Antigenic variation is a common feature in malaria parasites and a considerable challenge facing the development of an efficient vaccine. The expression of variant antigens on the surface of the infected red blood cell plays a role in immune evasion, sequestration and the associated pathology. There are a number of multigene families in Plasmodium that code for these variant antigens and which are targets for protective immunity. Recently, a new gene family (vir) coding for a variant surface antigen has been identified in P. vivax. Homologues of vir have now been identified in a number of other malaria parasites. Using the availability of suitable model systems, the expression of vir will be studied and the host immunity investigated. This information will then be used to establish and test a suitable approach for a vir-based malaria vaccine.
The objectives are:
1) to determine the structure of vir genes and the extent of the vir gene
repertoire in four species of Plasmodium
2) to analyse vir gene transcription in individual parasites and during the erythrocytic life cycle of the parasite
3) to determine the vir gene transcription profile during a chronic infection in four species of plasmodium
4) to locate the expression of vir in the infected erythrocyte and in other life cycle stages and to determine whether the vir proteins on viable erythrocytes are accessible to antibodies
5) to determine whether vir are immunogenic and whether the antibody response to vir alters the expression of vir in an infection or after immunisation
6) to define B and T cell epitopes of vir, and to determine whether there are responses to cross reactive or shared sequences or only to variant specific sequences
7) to determine if there is any relationship between vir expression, parasite sequestration and T cell mediated pathology. The ultimate objective is to develop a vir-based malaria vaccine.
This project will make use of the malaria sequence databases to study a family of variant antigens coded for by vir genes. It will focus on gene organisation and expression as well as the role of VIR in pathogenesis and immunity in a variety of models, and in Plasmodium vivax. This will allow a link to be established between the expression of antigenically variant vir genes and the immune response, an approach not possible in human studies. These data will enhance understanding of the feasibility of using VIR as a possible antimalarial vaccine. A comparison of vir genes and their organisation in the five species of plasmodium will be made. From this analysis, reagents will be produced to enable analysis of vir genes in the different infections. The transcription and the repertoire of vir genes expressed will be analysed, regions of the different vir genes will be cloned into expression vectors for the production of recombinant proteins, and recombinant proteins will be used to generate antibodies. Comparison of transcription and protein expression of the vir genes during the life cycle of the parasite and during the course of chronic non-lethal infections will be carried out. Since parasite proteins expressed on the surface of infected erythrocytes have been implicated in sequestration and pathology associated with plasmodium infections, transgenic parasites will be used to determine if vir genes play a role in parasite sequestration. It will be determined if the vir genes are targets of the immune response in the different infections and if the immune response to any vir gene products alters the expression of vir genes. T cell and antibody response to cross-reactive and/or variable regions of vir genes and the role of vir specific T cells in pathology of experimental cerebral malaria will be determined. Finally, recombinant proteins representing different vir genes and different regions of the molecules will be used in vaccination studies in rodent and primate infections.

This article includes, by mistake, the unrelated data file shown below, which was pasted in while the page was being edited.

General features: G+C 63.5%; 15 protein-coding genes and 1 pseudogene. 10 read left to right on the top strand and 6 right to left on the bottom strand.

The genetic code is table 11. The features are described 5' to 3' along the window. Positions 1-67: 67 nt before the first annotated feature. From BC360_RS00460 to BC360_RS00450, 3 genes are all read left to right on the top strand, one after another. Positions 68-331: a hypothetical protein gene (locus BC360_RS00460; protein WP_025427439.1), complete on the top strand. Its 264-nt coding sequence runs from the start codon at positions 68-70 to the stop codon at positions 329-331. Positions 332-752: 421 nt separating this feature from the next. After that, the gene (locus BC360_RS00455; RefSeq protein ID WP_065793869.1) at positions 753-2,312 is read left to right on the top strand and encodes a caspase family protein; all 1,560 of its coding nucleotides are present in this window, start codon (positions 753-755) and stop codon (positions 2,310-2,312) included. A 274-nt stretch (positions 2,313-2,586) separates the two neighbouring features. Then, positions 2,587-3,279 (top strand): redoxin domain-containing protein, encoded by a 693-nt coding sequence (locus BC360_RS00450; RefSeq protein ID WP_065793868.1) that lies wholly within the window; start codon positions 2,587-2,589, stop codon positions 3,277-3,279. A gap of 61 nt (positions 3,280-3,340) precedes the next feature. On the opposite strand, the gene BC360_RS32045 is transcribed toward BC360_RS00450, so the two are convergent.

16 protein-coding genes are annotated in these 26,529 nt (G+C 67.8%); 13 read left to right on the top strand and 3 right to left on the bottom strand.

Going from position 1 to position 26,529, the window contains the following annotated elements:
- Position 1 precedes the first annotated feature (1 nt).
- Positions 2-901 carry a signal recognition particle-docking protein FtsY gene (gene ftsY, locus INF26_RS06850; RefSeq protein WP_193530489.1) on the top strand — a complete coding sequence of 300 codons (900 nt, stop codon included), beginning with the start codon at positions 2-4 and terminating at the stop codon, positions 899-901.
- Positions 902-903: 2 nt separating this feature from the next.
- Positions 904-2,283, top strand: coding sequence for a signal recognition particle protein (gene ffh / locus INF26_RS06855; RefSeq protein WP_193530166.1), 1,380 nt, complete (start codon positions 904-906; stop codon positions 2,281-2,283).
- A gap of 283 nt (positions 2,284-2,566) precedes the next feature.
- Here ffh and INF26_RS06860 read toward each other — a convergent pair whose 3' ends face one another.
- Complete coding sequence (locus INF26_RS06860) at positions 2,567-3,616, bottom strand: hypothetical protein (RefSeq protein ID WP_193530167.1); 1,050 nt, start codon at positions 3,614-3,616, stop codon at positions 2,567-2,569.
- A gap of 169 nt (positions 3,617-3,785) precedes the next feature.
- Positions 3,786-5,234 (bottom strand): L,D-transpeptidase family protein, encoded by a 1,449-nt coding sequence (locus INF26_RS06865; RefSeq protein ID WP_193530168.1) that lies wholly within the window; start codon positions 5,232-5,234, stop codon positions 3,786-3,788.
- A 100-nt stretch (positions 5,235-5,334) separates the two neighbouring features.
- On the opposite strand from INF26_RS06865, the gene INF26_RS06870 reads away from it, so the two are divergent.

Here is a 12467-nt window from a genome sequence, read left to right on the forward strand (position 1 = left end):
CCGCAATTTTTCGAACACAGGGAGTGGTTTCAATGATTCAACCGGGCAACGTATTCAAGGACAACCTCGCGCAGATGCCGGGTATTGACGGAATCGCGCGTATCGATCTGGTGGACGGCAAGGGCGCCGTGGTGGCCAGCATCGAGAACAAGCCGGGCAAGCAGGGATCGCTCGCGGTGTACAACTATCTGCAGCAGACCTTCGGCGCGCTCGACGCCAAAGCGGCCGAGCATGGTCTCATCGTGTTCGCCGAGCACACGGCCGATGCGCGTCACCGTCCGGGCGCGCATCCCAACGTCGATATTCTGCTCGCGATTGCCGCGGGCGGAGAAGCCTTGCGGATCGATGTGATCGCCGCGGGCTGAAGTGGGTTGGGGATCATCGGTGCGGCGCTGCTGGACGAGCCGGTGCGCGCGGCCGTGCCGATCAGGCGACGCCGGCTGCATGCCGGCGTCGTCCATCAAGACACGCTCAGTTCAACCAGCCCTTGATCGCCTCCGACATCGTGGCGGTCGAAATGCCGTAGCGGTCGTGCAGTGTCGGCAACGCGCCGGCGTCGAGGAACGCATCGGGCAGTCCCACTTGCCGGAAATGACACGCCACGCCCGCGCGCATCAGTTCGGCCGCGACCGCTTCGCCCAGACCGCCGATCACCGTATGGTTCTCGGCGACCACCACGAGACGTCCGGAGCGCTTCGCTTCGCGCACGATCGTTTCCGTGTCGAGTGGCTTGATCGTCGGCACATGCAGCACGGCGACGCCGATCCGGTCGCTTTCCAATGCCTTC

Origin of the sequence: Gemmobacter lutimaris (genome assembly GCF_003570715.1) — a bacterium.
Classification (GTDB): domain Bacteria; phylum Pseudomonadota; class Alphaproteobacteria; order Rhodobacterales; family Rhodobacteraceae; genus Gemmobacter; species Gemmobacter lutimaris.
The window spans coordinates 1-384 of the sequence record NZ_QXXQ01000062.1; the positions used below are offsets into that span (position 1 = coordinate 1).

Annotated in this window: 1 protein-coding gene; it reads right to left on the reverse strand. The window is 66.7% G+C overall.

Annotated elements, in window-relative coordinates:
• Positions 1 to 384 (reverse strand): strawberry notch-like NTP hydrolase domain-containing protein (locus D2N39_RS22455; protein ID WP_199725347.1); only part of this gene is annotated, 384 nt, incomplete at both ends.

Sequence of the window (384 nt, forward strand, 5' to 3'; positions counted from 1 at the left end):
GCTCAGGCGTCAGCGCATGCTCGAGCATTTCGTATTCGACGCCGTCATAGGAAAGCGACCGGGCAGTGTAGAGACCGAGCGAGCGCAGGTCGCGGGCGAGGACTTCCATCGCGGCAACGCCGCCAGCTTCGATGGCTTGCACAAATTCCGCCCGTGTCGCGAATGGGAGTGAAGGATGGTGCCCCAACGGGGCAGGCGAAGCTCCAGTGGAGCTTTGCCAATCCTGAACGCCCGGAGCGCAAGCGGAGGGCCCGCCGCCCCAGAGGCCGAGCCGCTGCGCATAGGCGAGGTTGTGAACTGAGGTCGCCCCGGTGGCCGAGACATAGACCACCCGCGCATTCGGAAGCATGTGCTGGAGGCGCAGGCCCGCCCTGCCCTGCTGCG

1) A comprehensive catalogue of vir gene structure, organisation, expression,
possible switching rate, subcelullar location for four species of
2) Description of immunology of vir and expression pattern modulation as a result of immune pressure.
3) Description of vir protein function relating to parasite sequestration through creation of genetically manipulated Plasmodium.
4) An assessment of the vaccine or anti-disease potential of vir in animal models of malaria.
Medical Research Council (MRC);
Parasitology/National Institute for Medical Research
NW7 1AA London
Tel: +44 20 8959 3666
Fax: +44 20 8913 8593